Insolvency Bulletin: May 2016

In this edition of the XXIV Old Buildings Insolvency Bulletin we review a number of significant decisions handed down by the courts in the first quarter of 2016.

In recent months there have been a number of decisions considering the intersection of insolvency and matrimonial proceedings. In Sands v Singh the High Court held that consent orders entered into by debtors compromising matrimonial claims prior to any bankruptcy order would rarely be susceptible to attack as antecedent transactions prejudicing creditors. Trustees looking to bring such claims in the future are likely to need direct evidence of collusion to act detrimentally to the bankrupt’s creditors between spouses.

Conversely, in Re Elichaoff, the High Court confirmed that consent orders entered into between spouses after the presentation of a petition will be void dispositions under section 281 of the Insolvency Act 1986. This applies to matrimonial claims the principles applicable to challenges to any other post-bankruptcy dispositions.

There has also been a focus on decision making in the course of insolvencies. In the recent, and significant, decision in Narandas-Girdhar v Bradstock, the Court of Appeal resolved longstanding uncertainty about the sort of irregularities which might render void a decision to approve an IVA. Predictably, the court adopted an interpretation of section 262 that makes late challenges to IVAs more difficult for bankrupts (or disappointed creditors).

In Re Longmeade Ltd, the High Court clarified the principles applicable to a liquidator’s decision whether or not to issue proceedings against third parties. In a judgment that contains much practical guidance for those faced with making such decisions, the High Court declined to give directions to the liquidators leaving them, instead, to reach their own decision.

There has also been welcome clarification on conflicts of laws issues. In Hosking v Apax Partners LLP, the court explained the relationship and overlap between the service out provisions in the CPR and in the Insolvency Rules. This judgment will prove useful to any practitioners navigating the not entirely consistent or straightforward provisions engaged when office-holders bring proceedings against defendants located abroad.

In a short judgment on the meaning of article 4 in the EC Insolvency Regulation, the European Court of Justice in Kornhaas v Dithmar held that, when considering whether a director is under an obligation to repay money to an insolvent company, the relevant law is the law governing the winding up, not the law of incorporation.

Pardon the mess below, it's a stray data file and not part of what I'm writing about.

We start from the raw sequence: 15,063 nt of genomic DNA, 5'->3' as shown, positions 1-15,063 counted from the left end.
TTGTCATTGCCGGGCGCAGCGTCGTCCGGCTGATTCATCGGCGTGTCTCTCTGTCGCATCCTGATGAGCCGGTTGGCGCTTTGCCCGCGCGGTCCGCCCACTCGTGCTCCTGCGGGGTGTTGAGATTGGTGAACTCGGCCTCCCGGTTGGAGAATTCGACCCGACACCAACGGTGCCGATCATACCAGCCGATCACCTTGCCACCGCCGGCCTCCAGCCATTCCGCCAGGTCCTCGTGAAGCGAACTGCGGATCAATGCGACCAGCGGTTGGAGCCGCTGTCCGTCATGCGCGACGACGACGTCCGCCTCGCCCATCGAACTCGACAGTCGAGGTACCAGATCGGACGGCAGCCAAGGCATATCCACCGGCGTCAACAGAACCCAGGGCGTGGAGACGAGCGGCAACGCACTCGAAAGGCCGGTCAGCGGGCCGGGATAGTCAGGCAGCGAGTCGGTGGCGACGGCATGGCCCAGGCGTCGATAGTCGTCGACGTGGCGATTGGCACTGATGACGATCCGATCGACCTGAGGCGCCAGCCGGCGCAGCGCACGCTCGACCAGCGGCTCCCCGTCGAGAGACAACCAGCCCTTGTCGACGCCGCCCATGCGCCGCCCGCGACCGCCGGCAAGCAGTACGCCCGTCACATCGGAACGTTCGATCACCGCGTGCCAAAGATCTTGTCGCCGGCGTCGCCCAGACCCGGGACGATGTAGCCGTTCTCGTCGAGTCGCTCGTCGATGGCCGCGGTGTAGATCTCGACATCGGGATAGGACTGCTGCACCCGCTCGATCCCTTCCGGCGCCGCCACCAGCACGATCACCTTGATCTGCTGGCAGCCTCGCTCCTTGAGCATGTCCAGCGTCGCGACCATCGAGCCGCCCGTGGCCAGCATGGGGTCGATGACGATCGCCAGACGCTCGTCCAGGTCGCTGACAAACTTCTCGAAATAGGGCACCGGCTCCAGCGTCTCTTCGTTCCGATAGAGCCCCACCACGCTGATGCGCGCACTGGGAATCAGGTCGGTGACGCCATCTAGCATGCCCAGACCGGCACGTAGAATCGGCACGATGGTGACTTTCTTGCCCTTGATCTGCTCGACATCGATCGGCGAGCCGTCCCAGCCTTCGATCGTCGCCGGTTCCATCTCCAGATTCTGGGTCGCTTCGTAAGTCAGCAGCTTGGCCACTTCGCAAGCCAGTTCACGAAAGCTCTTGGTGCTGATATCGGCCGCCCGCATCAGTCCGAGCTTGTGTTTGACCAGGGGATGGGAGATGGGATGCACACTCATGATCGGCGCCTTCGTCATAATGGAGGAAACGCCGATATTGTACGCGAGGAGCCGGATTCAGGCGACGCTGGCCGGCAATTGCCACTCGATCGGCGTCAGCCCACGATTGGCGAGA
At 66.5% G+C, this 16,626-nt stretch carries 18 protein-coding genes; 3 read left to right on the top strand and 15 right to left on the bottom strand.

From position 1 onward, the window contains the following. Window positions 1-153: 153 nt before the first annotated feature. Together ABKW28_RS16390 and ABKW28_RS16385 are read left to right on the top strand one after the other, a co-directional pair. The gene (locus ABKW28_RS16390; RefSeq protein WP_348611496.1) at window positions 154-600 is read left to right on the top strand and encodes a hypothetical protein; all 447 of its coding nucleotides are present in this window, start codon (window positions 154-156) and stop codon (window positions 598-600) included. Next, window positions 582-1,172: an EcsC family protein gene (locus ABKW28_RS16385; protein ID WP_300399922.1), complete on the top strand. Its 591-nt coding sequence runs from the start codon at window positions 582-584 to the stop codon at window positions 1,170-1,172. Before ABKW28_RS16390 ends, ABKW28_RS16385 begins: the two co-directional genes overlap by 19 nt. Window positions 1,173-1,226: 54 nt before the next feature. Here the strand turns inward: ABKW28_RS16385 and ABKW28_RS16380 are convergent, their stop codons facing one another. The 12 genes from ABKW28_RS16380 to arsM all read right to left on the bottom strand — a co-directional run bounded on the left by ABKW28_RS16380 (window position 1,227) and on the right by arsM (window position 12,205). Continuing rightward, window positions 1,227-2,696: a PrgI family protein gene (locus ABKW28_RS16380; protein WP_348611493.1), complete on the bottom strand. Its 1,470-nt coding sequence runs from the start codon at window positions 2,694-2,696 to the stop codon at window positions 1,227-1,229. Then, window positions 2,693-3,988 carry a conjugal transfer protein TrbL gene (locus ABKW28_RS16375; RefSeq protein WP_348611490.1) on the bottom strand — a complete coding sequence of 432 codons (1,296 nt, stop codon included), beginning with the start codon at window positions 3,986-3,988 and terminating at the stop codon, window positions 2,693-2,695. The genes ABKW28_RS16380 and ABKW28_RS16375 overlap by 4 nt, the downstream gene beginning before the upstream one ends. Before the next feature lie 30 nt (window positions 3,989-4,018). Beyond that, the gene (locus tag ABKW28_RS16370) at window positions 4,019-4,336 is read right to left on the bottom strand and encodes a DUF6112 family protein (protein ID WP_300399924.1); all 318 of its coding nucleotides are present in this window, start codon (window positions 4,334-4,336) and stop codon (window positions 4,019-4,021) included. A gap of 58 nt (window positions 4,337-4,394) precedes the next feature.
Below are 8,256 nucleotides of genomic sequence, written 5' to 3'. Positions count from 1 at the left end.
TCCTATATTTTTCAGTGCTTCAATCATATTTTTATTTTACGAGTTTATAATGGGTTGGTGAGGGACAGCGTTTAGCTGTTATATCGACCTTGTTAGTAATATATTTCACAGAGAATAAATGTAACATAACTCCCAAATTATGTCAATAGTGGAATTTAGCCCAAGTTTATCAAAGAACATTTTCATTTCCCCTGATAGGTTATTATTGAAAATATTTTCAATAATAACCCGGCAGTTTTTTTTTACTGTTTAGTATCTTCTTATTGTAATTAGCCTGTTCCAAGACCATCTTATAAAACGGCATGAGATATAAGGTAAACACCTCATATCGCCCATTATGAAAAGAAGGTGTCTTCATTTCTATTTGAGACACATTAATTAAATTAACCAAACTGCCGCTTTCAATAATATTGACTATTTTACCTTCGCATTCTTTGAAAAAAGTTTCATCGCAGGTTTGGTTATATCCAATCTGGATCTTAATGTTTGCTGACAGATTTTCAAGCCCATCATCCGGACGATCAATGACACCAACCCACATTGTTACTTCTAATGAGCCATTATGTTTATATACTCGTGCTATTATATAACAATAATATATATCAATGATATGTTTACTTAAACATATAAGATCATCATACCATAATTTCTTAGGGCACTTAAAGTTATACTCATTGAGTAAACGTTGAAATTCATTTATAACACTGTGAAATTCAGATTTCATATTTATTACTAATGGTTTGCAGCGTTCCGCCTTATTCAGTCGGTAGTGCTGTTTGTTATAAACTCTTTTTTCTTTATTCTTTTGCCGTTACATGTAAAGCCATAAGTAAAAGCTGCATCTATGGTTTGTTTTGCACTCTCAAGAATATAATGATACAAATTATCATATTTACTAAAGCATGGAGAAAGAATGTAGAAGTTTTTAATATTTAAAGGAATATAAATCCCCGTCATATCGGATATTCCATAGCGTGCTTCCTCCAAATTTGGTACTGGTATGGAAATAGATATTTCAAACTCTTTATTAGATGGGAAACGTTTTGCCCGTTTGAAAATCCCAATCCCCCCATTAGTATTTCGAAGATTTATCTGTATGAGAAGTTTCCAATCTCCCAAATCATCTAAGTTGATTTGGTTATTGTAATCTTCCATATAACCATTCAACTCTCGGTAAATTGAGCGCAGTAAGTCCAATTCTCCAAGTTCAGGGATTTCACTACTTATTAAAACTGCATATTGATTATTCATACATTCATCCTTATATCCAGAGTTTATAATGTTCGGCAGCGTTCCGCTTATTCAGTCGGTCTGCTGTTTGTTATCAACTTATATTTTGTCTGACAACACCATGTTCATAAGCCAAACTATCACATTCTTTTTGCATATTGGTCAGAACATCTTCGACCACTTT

The English law on the obligations of directors to make payments to insolvent companies was also under the spotlight in Grant v Ralls. In this case the High Court held that directors were guilty of wrongful trading, but refused substantive relief on the grounds that the wrongful trading did not cause any loss. The case contains a helpful exposition of the relevant principles and evidence necessary to establishing loss in wrongful trading claims.

The English courts have also had cause to consider technical issues connected with winding up petitions.

In Hamilton v Brown the High Court considered that a trustee in bankruptcy had standing to present a contributories’ petition against a company, notwithstanding that the relevant shares remained registered in the name of the bankrupt. InSecretary of State for Department for Business, Innovation and Skills v PLT Anti-Marketing Limited, the High Court held it had the jurisdiction to wind up an insolvent company, even though the only petition before it was a public interest petition.

Both decisions show the extent to which the courts are loath to allow technical issues with petitions stand in the way of resolving the real and significant issues.

Finally, there have also been several significant decisions relating to administrations. In a decision that will be of interest to all insolvency practitioners, the High Court in Walker v National Westminster Bank gave useful guidance on the scope of an administrators’ charge over assets under paragraph 99 of Schedule B1. The case highlights the difficulties former administrators face when asserting the charge over speculative assets, in this case compensation for the mis-selling of interest rate protection products.

In Thomas Cook v Mortgage Debenture Limited the Court of Appeal provided much needed clarification of the scope of the moratorium imposed by paragraph 44 of Schedule B1. After considering the effect of similar moratoria imposed by other provisions, the Court of Appeal held that defensive steps (which might include an application to join existing proceedings) were not precluded by the moratorium.

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